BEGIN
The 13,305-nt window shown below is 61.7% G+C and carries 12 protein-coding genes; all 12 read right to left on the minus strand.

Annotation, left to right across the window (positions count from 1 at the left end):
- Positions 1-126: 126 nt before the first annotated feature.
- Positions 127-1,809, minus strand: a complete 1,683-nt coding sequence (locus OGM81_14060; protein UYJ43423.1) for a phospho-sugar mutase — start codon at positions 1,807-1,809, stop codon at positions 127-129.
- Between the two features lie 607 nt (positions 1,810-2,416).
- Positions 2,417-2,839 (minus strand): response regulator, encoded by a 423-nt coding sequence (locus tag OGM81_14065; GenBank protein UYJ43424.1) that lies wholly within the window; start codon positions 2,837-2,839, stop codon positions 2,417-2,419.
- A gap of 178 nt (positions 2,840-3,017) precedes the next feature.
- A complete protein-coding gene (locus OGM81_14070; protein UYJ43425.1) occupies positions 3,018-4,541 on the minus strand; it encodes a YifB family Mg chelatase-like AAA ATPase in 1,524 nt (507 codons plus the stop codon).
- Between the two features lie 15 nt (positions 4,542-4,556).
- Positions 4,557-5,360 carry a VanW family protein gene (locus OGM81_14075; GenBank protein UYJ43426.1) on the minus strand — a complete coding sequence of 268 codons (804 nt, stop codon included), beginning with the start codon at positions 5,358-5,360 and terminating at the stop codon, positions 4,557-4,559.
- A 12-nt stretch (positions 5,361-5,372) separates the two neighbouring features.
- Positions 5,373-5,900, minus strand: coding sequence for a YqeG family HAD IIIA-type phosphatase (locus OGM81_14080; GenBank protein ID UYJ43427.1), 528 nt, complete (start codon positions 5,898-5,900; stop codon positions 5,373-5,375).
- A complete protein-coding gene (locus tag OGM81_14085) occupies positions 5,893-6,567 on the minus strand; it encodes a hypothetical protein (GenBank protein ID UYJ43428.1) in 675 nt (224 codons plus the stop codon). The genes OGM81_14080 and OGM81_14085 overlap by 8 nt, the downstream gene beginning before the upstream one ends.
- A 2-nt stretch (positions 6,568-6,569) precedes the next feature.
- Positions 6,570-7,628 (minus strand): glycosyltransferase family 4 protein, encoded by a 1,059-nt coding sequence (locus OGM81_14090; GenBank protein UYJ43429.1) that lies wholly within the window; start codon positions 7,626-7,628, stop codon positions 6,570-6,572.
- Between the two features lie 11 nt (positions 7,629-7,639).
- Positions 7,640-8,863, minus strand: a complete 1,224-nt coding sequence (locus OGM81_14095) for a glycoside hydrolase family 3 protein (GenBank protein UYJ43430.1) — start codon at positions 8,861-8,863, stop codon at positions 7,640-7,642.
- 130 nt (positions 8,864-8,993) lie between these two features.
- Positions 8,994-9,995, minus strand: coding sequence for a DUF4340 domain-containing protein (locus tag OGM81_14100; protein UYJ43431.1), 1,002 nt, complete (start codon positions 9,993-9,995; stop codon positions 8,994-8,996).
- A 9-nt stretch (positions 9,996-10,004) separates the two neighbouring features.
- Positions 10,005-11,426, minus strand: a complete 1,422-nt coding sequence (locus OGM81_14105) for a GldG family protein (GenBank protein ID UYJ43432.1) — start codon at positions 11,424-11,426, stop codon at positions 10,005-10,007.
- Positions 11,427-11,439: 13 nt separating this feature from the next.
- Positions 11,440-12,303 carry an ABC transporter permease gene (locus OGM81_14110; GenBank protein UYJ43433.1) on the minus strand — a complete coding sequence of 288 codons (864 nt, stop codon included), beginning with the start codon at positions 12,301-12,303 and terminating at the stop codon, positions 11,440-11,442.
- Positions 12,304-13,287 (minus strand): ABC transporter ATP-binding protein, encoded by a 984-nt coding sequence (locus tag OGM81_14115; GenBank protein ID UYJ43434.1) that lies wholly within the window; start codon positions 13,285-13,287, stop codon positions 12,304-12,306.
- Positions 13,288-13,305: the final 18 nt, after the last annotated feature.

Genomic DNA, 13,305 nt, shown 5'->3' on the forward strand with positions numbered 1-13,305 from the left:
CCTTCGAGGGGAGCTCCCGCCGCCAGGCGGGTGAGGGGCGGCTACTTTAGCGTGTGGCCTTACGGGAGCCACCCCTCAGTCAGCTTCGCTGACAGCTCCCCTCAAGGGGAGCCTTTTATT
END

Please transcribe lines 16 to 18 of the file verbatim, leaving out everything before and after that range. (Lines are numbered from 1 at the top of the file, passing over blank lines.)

- Between the two features lie 11 nt (positions 7,629-7,639).
- Positions 7,640-8,863, minus strand: a complete 1,224-nt coding sequence (locus OGM81_14095) for a glycoside hydrolase family 3 protein (GenBank protein UYJ43430.1) — start codon at positions 8,861-8,863, stop codon at positions 7,640-7,642.
- 130 nt (positions 8,864-8,993) lie between these two features.